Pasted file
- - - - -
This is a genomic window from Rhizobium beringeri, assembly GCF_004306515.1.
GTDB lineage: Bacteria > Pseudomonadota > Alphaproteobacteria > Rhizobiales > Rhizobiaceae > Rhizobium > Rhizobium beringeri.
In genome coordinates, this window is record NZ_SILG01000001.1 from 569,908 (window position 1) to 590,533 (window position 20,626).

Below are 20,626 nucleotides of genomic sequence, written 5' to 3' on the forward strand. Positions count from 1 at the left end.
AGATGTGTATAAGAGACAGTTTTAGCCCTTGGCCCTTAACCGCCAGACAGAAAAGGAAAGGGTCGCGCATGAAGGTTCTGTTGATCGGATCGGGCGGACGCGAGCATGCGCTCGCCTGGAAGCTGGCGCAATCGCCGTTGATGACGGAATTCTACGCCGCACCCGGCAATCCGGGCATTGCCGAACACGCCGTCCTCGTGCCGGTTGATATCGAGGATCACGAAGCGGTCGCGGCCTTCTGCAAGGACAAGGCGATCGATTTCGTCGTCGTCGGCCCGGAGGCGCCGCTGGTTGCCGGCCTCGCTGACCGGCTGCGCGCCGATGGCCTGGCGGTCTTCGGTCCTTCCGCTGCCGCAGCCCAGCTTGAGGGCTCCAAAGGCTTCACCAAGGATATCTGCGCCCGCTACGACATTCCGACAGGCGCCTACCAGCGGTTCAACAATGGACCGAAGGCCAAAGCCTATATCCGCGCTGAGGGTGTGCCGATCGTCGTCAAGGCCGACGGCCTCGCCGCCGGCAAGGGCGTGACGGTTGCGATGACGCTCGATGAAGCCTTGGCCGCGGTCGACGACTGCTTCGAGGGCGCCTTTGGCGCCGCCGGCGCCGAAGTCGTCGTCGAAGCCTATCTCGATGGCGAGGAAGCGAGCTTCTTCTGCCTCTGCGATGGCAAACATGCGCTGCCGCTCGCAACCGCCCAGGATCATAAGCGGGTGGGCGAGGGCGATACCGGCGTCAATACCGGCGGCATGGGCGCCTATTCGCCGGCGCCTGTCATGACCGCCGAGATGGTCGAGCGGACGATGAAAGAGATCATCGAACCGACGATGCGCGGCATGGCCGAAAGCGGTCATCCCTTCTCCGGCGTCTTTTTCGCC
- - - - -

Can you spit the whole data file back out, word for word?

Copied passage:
This is a genomic window from Rhizobium beringeri, assembly GCF_004306515.1.
GTDB lineage: Bacteria > Pseudomonadota > Alphaproteobacteria > Rhizobiales > Rhizobiaceae > Rhizobium > Rhizobium beringeri.
In genome coordinates, this window is record NZ_SILG01000001.1 from 569,908 (window position 1) to 590,533 (window position 20,626).

Below are 20,626 nucleotides of genomic sequence, written 5' to 3' on the forward strand. Positions count from 1 at the left end.
AGATGTGTATAAGAGACAGTTTTAGCCCTTGGCCCTTAACCGCCAGACAGAAAAGGAAAGGGTCGCGCATGAAGGTTCTGTTGATCGGATCGGGCGGACGCGAGCATGCGCTCGCCTGGAAGCTGGCGCAATCGCCGTTGATGACGGAATTCTACGCCGCACCCGGCAATCCGGGCATTGCCGAACACGCCGTCCTCGTGCCGGTTGATATCGAGGATCACGAAGCGGTCGCGGCCTTCTGCAAGGACAAGGCGATCGATTTCGTCGTCGTCGGCCCGGAGGCGCCGCTGGTTGCCGGCCTCGCTGACCGGCTGCGCGCCGATGGCCTGGCGGTCTTCGGTCCTTCCGCTGCCGCAGCCCAGCTTGAGGGCTCCAAAGGCTTCACCAAGGATATCTGCGCCCGCTACGACATTCCGACAGGCGCCTACCAGCGGTTCAACAATGGACCGAAGGCCAAAGCCTATATCCGCGCTGAGGGTGTGCCGATCGTCGTCAAGGCCGACGGCCTCGCCGCCGGCAAGGGCGTGACGGTTGCGATGACGCTCGATGAAGCCTTGGCCGCGGTCGACGACTGCTTCGAGGGCGCCTTTGGCGCCGCCGGCGCCGAAGTCGTCGTCGAAGCCTATCTCGATGGCGAGGAAGCGAGCTTCTTCTGCCTCTGCGATGGCAAACATGCGCTGCCGCTCGCAACCGCCCAGGATCATAAGCGGGTGGGCGAGGGCGATACCGGCGTCAATACCGGCGGCATGGGCGCCTATTCGCCGGCGCCTGTCATGACCGCCGAGATGGTCGAGCGGACGATGAAAGAGATCATCGAACCGACGATGCGCGGCATGGCCGAAAGCGGTCATCCCTTCTCCGGCGTCTTTTTCGCC